I’ve never been a big talker. More often than not, I’ve not had the need to open up and spill the beans. I’ve got a pretty solid family network, and a great bunch of amazing friends.
After our baby died, I still wasn’t a big talker. I still haven’t really needed to open up and tell all and sundry about our loss. My family are still great and my friends are still awesome.
It took me many months, maybe even a year to kind of process what had happened. From that initial shock, to going into survival mode and trying to work and keep up the general challenge of living, it took me some time to acknowledge and start to understand that my boy had died. I knew it in my head, but the rest of me didn’t want to think about it.
My wife went to a few Sands meetings here in Brisbane, and I angrily went along to one. It wasn’t that I didn’t think or feel I needed support, it’s just I didn’t know how it would benefit me.
Similarly, my wife went to two ‘Walks to Remember’, and again, anxiously, I went to the third one with her.
What I found when I went to the Sands support meeting, and the Walk to Remember (I went to a few) is that I felt comforted. Comforted, that I wasn’t the only one who had this ‘silent pain’. To have a wound, with no visible scar. I was taken that these people spoke the same language as me. Mums, and dads. Aunties. Uncles. Grandparents. Siblings. This language was spoken with words, with actions, with a comforting hug that simply said ‘I understand’ and with silent speech where I understood every word.
I’m a parent supporter with Sands, because after ten years, I still value so much that there was a group that spoke the same language as my wife and I. That there is a group of ordinary, everyday people, brought together by tragedy, held together by kindness and supported with respect, listening and understanding.
I’m a parent supporter with Sands, because sadly, I know there will be more, many more families that will experience the tragic loss of miscarriage or infant death. I want them to know that their feelings of loss are real, their tears are validated and their words and silence, will be listened to.
I’m a parent supporter with Sands, because I know there are a stack of dads out there who have gone through a pregnancy with their partner, who have lost their baby, and who sometimes feel that they have lost themselves, and their partner too. I’m a parent supporter with Sands because I’ve walked that walk, of trying to balance the everyday, themselves, their partners, their family and the gaping hole in their life. I’m a parent supporter, because I know sometimes dads just need to shoot the breeze, ask a couple of questions and bounce ideas off each other. I’m a parent supporter, because dads need to know their experience, thoughts and feelings are real, they are important, and they have a very important story to tell, too.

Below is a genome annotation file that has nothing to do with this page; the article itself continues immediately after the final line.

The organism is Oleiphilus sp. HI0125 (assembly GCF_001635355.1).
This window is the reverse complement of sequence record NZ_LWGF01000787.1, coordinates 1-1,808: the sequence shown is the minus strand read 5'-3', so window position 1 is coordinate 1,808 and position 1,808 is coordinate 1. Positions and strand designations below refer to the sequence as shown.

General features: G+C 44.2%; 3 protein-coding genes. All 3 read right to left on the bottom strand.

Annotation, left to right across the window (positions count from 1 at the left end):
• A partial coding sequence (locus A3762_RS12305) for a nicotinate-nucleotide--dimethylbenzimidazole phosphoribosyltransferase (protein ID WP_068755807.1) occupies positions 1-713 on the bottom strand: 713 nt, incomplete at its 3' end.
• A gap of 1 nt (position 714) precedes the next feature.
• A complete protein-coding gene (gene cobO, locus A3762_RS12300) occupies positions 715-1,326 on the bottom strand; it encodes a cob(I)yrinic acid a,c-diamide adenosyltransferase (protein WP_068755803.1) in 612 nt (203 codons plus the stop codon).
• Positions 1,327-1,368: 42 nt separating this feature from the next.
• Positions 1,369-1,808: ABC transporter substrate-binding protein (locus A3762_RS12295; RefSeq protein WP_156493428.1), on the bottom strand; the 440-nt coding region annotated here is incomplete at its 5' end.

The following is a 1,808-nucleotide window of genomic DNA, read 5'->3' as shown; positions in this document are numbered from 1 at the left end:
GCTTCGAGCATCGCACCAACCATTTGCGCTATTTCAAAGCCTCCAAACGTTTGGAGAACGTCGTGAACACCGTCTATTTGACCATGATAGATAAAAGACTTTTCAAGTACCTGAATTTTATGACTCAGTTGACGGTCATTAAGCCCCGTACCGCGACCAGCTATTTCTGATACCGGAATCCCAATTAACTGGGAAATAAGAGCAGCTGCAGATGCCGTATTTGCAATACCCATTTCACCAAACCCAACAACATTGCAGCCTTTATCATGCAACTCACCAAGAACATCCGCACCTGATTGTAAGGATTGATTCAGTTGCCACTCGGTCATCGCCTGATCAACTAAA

I’m a parent supporter with Sands, because I know with time, support, lots of ups and lots of downs, you heal.
I know that the acute pain of loss does not last forever. I know that there’s light at the end of this very deep, very dark tunnel. I know that those who have gone through this have a new normal. A new normal where a pregnancy announcement of a friend brings up intense feelings. A new normal where the sound of a babies cry can feel like a punch to the throat. I also know that, with time, support and understanding that pain does fade. The wounds do heal. Those intense feelings fade, resurface, fade, recede and sometimes just bubble up a little.
I’m not a parent supporter because there’s anything glamorous or exciting about listening to a grieving parent talk about miscarriage or infant death. I’m a parent supporter, because I truly know that understanding, kindness, support and listening can be a key in pulling together, when everything has been torn apart. I’m a parent supporter, because I truly valued knowing there were others out there that spoke the same language as me, and they listened as I spoke it to them.
I’m a parent supporter, because I want families who have experienced miscarriage or infant death to know that they are not alone, that there will be a light at the end of this tunnel.
I work 9 - 5 in the city. In my spare time I do a stack of freelance writing, try to spend as much time with my family and enjoy spending time in the garden. I have been a Parent Supporter with Sands since August 2015. Dad to Daniel, my first born who passed away, and Zoe (7) and Eli (5).
Click here to see Peter talk to Emma Alberici and Paul Kennedy about Sands and the Men's Helpline on ABC Breakfast TV.
If you require support after reading this blog please contact
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